The theme for the 2017 International Day of UN Peacekeepers is “Investing in Peace Around the World.” The Day offers a chance to pay tribute to the uniformed and civilians personnel’s invaluable contribution to the work of the Organization and to honour more than 3,500 peacekeepers who have lost their lives serving under the UN flag since 1948, including 117 last year.
Peacekeeping is an investment in global peace, security, and prosperity. It is a flagship enterprise of the United Nations. Today, it deploys more than 113,000 military, police and civilian personnel in 16 peacekeeping operations on four continents. It is a flexible, evolving instrument that brings together political, security and technical tools to assist countries make the difficult transition from conflict to peace.
Over time, peacekeeping has grown from simply monitoring ceasefires to protecting civilians, disarming ex-combatants, protecting human rights, promoting the rule of law, supporting free and fair elections, minimizing the risk of land-mines and so much more. They have also worked to ensure that women are represented in peace processes, political life, and in branches of government including in uniformed services. All of these efforts are fundamental investments in building lasting peace.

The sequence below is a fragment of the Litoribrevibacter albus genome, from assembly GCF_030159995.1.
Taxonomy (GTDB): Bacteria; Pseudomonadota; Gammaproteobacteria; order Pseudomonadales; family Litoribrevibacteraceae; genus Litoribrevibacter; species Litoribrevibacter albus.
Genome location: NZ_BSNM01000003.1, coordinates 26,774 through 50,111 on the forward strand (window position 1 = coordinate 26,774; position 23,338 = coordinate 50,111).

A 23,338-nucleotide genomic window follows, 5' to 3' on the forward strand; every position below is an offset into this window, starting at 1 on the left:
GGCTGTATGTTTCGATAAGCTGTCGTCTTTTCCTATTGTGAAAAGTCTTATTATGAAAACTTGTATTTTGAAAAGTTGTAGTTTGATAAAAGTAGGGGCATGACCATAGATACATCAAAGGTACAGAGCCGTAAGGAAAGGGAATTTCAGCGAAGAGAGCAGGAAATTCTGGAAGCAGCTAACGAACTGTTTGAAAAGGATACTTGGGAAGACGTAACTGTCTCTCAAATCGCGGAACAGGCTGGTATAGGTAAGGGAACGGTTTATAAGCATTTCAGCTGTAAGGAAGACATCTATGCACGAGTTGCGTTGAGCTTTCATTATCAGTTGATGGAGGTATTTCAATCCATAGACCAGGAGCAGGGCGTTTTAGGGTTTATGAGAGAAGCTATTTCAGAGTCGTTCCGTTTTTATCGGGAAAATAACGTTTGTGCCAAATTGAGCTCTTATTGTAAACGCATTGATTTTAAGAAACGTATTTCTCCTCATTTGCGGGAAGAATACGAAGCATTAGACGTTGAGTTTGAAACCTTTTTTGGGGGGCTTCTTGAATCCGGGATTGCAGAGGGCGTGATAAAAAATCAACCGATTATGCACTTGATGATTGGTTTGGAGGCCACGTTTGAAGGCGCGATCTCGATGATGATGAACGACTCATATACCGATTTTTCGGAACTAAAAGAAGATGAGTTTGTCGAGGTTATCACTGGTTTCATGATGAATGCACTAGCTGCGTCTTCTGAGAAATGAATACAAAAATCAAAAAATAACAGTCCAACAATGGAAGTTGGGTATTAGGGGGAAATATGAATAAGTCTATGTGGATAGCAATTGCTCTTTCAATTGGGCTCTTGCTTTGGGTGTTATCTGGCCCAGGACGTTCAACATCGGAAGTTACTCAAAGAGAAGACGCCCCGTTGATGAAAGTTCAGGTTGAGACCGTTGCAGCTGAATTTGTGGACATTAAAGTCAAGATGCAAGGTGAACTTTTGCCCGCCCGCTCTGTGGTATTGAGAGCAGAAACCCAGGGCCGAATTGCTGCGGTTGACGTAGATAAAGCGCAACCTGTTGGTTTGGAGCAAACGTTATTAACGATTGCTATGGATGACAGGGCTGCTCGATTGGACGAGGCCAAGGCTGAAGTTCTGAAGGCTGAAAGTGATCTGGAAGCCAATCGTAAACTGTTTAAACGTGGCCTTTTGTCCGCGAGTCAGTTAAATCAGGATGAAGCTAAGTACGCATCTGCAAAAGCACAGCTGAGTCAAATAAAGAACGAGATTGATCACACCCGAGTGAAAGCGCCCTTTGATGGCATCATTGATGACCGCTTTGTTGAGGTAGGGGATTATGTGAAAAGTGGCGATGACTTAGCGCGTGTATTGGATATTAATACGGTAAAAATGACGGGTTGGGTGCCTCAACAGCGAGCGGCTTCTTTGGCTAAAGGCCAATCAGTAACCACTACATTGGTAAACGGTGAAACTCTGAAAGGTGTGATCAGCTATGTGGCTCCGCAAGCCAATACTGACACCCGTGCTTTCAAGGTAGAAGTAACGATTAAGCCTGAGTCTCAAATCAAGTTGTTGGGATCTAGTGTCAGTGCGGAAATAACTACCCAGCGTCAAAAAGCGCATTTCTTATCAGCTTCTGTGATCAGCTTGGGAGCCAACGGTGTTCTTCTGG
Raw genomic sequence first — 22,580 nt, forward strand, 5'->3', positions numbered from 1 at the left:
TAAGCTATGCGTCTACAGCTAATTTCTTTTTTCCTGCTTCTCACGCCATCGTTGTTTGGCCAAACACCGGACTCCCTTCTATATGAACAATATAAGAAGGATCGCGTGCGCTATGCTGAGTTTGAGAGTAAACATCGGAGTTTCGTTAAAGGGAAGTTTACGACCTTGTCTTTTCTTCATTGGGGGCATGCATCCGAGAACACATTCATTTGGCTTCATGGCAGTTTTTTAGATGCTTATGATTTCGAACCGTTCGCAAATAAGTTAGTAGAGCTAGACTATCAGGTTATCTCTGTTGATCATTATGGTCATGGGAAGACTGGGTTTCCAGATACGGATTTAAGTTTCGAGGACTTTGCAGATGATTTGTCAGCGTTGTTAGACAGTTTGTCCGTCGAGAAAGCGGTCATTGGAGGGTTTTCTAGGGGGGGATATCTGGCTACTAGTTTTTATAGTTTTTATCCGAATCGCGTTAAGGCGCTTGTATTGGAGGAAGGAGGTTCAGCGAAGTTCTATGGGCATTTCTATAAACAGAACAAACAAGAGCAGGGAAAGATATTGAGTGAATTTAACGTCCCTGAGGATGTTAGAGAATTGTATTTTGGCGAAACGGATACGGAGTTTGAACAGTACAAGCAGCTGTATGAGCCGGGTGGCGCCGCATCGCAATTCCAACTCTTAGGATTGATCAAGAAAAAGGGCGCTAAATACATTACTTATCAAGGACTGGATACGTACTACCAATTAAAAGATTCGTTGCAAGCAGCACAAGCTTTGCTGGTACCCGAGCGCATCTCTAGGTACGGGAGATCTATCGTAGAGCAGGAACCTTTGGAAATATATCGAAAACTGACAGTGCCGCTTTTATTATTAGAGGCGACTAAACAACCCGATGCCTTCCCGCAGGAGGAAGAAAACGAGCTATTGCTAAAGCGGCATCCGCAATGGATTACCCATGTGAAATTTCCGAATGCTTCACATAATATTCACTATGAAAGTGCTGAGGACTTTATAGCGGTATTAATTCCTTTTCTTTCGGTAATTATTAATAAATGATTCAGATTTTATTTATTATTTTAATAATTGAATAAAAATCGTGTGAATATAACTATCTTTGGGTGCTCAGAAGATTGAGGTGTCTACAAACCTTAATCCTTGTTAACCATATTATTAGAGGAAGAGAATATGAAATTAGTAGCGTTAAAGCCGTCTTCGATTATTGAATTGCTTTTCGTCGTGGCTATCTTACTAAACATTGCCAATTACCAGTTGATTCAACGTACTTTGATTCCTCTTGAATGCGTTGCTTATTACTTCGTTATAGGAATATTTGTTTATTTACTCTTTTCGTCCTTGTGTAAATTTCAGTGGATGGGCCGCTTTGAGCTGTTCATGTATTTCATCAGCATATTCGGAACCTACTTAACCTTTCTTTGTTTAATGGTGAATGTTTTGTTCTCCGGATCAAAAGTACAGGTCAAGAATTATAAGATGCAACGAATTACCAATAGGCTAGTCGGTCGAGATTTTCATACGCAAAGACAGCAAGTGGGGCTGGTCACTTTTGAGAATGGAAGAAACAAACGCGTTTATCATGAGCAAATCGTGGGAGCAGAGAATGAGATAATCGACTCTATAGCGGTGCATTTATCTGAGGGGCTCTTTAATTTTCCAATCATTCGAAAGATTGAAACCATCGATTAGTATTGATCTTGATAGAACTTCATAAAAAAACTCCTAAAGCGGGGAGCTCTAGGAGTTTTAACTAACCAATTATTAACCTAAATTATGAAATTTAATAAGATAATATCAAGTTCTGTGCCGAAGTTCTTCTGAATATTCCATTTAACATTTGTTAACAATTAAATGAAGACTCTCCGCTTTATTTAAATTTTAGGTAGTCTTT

Despite the breadth of its operations, peacekeeping’s budget is less than one half of one percent of global military spending.
Every mission aims to save lives, prevent mass atrocities, set the stage for peace and then close. In Côte d’Ivoire, the United Nations will complete the peacekeeping phase of its engagement with the country at the end of June after successfully assisting the country in restoring peace and stability following the post-2010 election crisis. In Haiti, MINUSTAH’s mandate will end in October, when a smaller successor peacekeeping mission focusing on the rule of law will begin. The UNMIL peacekeeping mission in Liberia, which has made progress in restoring peace, security and stability in the country, will end next March.
Other mission deployments: In South Sudan, more than 200,000 civilians continue to seek shelter at UN bases. In Mali, the peacekeepers are supporting the implementation of the peace agreement and gradual extension of State authority often under very dangerous conditions. In many countries, peacekeepers have addressed the problems of landmines and explosive remnants of war.
Currently, UN peacekeeping operations receive contributions of military and police personnel from 124 Member States. This impressive number reflects strong global confidence in the value of UN peacekeeping.
While the official International Day of United Nations Peacekeeper’s Day is on 29 May, UN Headquarters in New York will celebrate on 24 May. The Secretary-General will preside over a wreath-laying ceremony in honour of all peacekeepers who have lost their lives while serving under the UN flag. In addition, the Dag Hammarskjöld Medal will be awarded posthumously to the peacekeepers who fell while serving in the cause of peace, in 2016.